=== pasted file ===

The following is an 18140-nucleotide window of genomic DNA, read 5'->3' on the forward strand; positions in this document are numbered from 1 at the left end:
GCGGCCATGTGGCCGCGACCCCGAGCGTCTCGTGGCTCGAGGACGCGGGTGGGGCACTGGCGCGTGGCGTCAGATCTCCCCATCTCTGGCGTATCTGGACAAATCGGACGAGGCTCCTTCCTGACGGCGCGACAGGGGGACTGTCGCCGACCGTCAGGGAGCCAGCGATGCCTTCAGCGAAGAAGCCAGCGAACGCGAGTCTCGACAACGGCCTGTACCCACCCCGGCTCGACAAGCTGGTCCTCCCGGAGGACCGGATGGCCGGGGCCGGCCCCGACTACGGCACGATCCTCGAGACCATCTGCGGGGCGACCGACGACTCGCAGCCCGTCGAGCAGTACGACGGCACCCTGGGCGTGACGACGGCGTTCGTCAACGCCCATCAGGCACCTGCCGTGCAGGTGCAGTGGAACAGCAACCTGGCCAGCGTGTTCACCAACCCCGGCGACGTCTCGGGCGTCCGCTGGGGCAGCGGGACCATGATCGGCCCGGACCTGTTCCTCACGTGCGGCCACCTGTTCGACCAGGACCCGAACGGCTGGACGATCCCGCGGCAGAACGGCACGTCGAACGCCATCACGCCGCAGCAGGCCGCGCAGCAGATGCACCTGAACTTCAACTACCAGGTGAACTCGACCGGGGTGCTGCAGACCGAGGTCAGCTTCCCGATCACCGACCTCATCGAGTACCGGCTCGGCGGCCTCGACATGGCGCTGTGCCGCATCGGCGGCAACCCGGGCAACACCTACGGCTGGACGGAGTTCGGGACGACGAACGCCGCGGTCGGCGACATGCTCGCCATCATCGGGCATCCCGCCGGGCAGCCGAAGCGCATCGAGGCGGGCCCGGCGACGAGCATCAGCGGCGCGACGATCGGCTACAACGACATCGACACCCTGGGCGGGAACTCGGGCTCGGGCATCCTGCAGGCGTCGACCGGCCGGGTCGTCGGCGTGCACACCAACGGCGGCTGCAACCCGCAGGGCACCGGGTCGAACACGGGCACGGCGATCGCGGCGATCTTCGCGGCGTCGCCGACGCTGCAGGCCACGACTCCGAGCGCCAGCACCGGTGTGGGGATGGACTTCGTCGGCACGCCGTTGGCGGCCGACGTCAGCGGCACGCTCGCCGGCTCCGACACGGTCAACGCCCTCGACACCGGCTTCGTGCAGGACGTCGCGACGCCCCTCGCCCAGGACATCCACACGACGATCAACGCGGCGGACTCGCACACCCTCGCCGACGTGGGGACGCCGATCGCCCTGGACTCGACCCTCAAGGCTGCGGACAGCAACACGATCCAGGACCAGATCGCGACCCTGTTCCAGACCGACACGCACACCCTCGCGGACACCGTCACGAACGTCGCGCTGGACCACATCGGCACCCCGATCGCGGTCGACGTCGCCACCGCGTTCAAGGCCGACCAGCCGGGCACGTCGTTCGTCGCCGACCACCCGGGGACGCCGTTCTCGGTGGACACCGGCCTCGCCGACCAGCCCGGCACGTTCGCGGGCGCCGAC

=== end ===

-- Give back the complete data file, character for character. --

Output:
The following is an 18140-nucleotide window of genomic DNA, read 5'->3' on the forward strand; positions in this document are numbered from 1 at the left end:
GCGGCCATGTGGCCGCGACCCCGAGCGTCTCGTGGCTCGAGGACGCGGGTGGGGCACTGGCGCGTGGCGTCAGATCTCCCCATCTCTGGCGTATCTGGACAAATCGGACGAGGCTCCTTCCTGACGGCGCGACAGGGGGACTGTCGCCGACCGTCAGGGAGCCAGCGATGCCTTCAGCGAAGAAGCCAGCGAACGCGAGTCTCGACAACGGCCTGTACCCACCCCGGCTCGACAAGCTGGTCCTCCCGGAGGACCGGATGGCCGGGGCCGGCCCCGACTACGGCACGATCCTCGAGACCATCTGCGGGGCGACCGACGACTCGCAGCCCGTCGAGCAGTACGACGGCACCCTGGGCGTGACGACGGCGTTCGTCAACGCCCATCAGGCACCTGCCGTGCAGGTGCAGTGGAACAGCAACCTGGCCAGCGTGTTCACCAACCCCGGCGACGTCTCGGGCGTCCGCTGGGGCAGCGGGACCATGATCGGCCCGGACCTGTTCCTCACGTGCGGCCACCTGTTCGACCAGGACCCGAACGGCTGGACGATCCCGCGGCAGAACGGCACGTCGAACGCCATCACGCCGCAGCAGGCCGCGCAGCAGATGCACCTGAACTTCAACTACCAGGTGAACTCGACCGGGGTGCTGCAGACCGAGGTCAGCTTCCCGATCACCGACCTCATCGAGTACCGGCTCGGCGGCCTCGACATGGCGCTGTGCCGCATCGGCGGCAACCCGGGCAACACCTACGGCTGGACGGAGTTCGGGACGACGAACGCCGCGGTCGGCGACATGCTCGCCATCATCGGGCATCCCGCCGGGCAGCCGAAGCGCATCGAGGCGGGCCCGGCGACGAGCATCAGCGGCGCGACGATCGGCTACAACGACATCGACACCCTGGGCGGGAACTCGGGCTCGGGCATCCTGCAGGCGTCGACCGGCCGGGTCGTCGGCGTGCACACCAACGGCGGCTGCAACCCGCAGGGCACCGGGTCGAACACGGGCACGGCGATCGCGGCGATCTTCGCGGCGTCGCCGACGCTGCAGGCCACGACTCCGAGCGCCAGCACCGGTGTGGGGATGGACTTCGTCGGCACGCCGTTGGCGGCCGACGTCAGCGGCACGCTCGCCGGCTCCGACACGGTCAACGCCCTCGACACCGGCTTCGTGCAGGACGTCGCGACGCCCCTCGCCCAGGACATCCACACGACGATCAACGCGGCGGACTCGCACACCCTCGCCGACGTGGGGACGCCGATCGCCCTGGACTCGACCCTCAAGGCTGCGGACAGCAACACGATCCAGGACCAGATCGCGACCCTGTTCCAGACCGACACGCACACCCTCGCGGACACCGTCACGAACGTCGCGCTGGACCACATCGGCACCCCGATCGCGGTCGACGTCGCCACCGCGTTCAAGGCCGACCAGCCGGGCACGTCGTTCGTCGCCGACCACCCGGGGACGCCGTTCTCGGTGGACACCGGCCTCGCCGACCAGCCCGGCACGTTCGCGGGCGCCGAC